A Simple Marketing Strategy Error Can Damage Your Brand

marketing mistakeAs well as a potential long term customer relationship.

When you want new customers the initial communication is critical.

Over the last few weeks I bought a couple of software products.

One I downloaded and started using it immediately.

The other I bought last week and have yet to download and install.

In both cases within three days from purchase I started getting automated emails about other products on offer.

The offers carried a discount and I kept receiving them until I unsubscribed.

The missed opportunity in both cases was at no stage did I receive an email asking for feedback or offers of help or tips to make the most use of the products.

Simple mistakes that could have been avoided.

I totally agree with trying to sell other products or services in your range but there is a process that should occur.

And it is based on common sense.

Marketing Strategy

When you develop your marketing strategy and select your focus you need to make sure you select the all the key ones. In both cases they missed out on the core element of effective communication.

And that is customer service.

With their communication there was no effort to build the relationship that started with me buying the products.

Follow Up

Be a little patient and build the relationship before you start offering other products or services.

In both cases the sequence, tone and some of the words used were exactly the same.

It was as if both had bought one of those Internet Blueprints that say do exactly this in this way, put it on auto pilot and watch the money role in.

Using a little common sense would have them see this was a wrong way to implement a marketing activity.

Customer Relationships

Whether you sell online or offline have a simple process in place to gain feedback and answer any questions. Especially after you have delivered. It is one of the most powerful ways to build a strong relationship.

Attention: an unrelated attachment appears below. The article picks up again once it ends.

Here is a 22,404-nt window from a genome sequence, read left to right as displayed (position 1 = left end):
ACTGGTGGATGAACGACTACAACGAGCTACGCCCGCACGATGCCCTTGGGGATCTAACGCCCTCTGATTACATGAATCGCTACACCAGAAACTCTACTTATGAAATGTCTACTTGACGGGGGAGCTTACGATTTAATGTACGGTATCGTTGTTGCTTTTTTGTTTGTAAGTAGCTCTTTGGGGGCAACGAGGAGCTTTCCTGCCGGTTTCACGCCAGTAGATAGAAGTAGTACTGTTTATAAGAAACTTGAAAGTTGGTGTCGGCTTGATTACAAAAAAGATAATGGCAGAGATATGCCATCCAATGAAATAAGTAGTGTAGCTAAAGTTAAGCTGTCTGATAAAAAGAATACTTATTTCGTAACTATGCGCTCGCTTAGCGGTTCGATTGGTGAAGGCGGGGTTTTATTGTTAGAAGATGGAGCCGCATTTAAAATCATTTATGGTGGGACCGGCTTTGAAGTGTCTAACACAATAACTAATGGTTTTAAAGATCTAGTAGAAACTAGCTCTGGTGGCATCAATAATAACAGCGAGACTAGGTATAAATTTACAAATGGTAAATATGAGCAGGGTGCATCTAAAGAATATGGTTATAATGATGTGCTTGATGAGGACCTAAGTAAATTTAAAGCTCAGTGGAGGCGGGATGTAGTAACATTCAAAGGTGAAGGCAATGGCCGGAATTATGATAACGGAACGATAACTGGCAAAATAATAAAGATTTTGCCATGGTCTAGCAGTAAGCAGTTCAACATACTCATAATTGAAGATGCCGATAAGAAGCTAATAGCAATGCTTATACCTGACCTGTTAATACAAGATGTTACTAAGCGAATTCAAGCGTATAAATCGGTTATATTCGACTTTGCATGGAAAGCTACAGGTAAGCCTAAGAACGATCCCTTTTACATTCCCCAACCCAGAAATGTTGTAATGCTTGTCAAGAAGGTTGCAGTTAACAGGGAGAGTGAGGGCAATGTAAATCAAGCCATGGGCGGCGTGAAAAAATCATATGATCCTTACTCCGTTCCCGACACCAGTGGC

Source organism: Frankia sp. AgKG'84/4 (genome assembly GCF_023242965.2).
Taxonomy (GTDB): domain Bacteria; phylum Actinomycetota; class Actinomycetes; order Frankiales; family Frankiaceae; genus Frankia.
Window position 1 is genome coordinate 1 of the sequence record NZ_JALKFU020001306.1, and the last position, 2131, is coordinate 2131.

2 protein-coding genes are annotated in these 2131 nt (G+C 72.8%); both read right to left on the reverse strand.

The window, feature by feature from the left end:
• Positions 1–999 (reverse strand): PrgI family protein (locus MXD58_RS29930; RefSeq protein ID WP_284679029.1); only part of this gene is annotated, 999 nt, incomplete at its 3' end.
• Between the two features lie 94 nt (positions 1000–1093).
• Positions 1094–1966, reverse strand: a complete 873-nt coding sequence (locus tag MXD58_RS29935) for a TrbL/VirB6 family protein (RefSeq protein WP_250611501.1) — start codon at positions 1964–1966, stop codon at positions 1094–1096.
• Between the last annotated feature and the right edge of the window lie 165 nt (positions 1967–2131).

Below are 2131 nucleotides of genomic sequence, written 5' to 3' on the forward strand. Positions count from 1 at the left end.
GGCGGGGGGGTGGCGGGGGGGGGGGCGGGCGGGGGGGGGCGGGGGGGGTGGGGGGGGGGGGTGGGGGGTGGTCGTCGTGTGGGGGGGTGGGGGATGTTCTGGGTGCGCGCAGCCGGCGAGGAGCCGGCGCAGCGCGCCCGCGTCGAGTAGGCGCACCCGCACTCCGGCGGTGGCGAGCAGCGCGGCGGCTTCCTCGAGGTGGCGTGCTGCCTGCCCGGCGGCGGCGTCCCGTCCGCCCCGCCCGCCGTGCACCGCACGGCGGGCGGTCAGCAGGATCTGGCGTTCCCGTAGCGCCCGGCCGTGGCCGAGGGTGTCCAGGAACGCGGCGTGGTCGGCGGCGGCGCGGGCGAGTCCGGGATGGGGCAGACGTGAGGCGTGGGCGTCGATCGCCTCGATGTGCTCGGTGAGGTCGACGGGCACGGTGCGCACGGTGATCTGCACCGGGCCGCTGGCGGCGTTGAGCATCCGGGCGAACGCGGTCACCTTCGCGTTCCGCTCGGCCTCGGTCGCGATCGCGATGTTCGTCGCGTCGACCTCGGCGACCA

It can be automated or not and don’t forget where practical the old fashioned way of phoning them can help build the relationship.


Again it seemed they were both following the same tactic. I bought both products when they were on discount.

All the additional offers also had discounts.

They assumed that I would only buy at a reduced price which is not necessarily the case.

This meant that they were reducing possible full price sales by pushing the discounted products so quickly after the initial purchase.

It also meant that as I was being conditioned to realise they offer a lot of discounts if I ever buy from them again it will not be at the full price.

After the initial sale is important when building relationships for the long term. It is well worth the effort to make sure your approach is right.

Have you had a similar experience? Do you have a process in place for follow up, feedback and sales offers of other products?

Do you want to get new customers? If you do, I can help. To see how Click Here. 

22 Responses to A Simple Marketing Strategy Error Can Damage Your Brand

  1. Indeed without a proper marketing strategy or made by qualified professionals in order can be fully achieved in reverse. Especially, in online marketing where changes occur at a fantastic speed … Congratulations Susan by post

  2. You are making an interesting point, and a very important one as well. Reading about online marketing taught me the importance of customer service or in other words building a relationship with the customer in order to make (more) sales; and practice proved it right. These companies you’ve purchased from clearly don’t bother with this. It might have been somewhere in that supposed manual they used, but they only took from it what they thought was absolutely essential for making money, but forgot to take into account that they are selling to people, not dummies (even though there are many dummies who are easily fooled by those automated emails). Anyway, I am happy we can learn from their mistakes and be better and more effective then the likes of these greedy companies.
    All the best, Leonard

  3. I really loved this post. You write about this topic very well. I really like your blog and I
    will definitely bookmark it! Keep up the super posts!

  4. Hi, Susan.

    There are really business owners who don’t believe in the power of follow-ups. They think that just because they’ve already sold you a product, the next step is to sell another product. They are dreadfully wrong. Although it is not bad to offer other products, the first thing that needs to be done is to help a customer in using a product or simply do a follow-up if they were able to use the product according to their expectations.

    That is what I always believe in and do and I am happy that so far, my clients appreciate what I do.

    Thanks for sharing this, Susan. Pretty sound advice. 🙂

    • Hi Wes,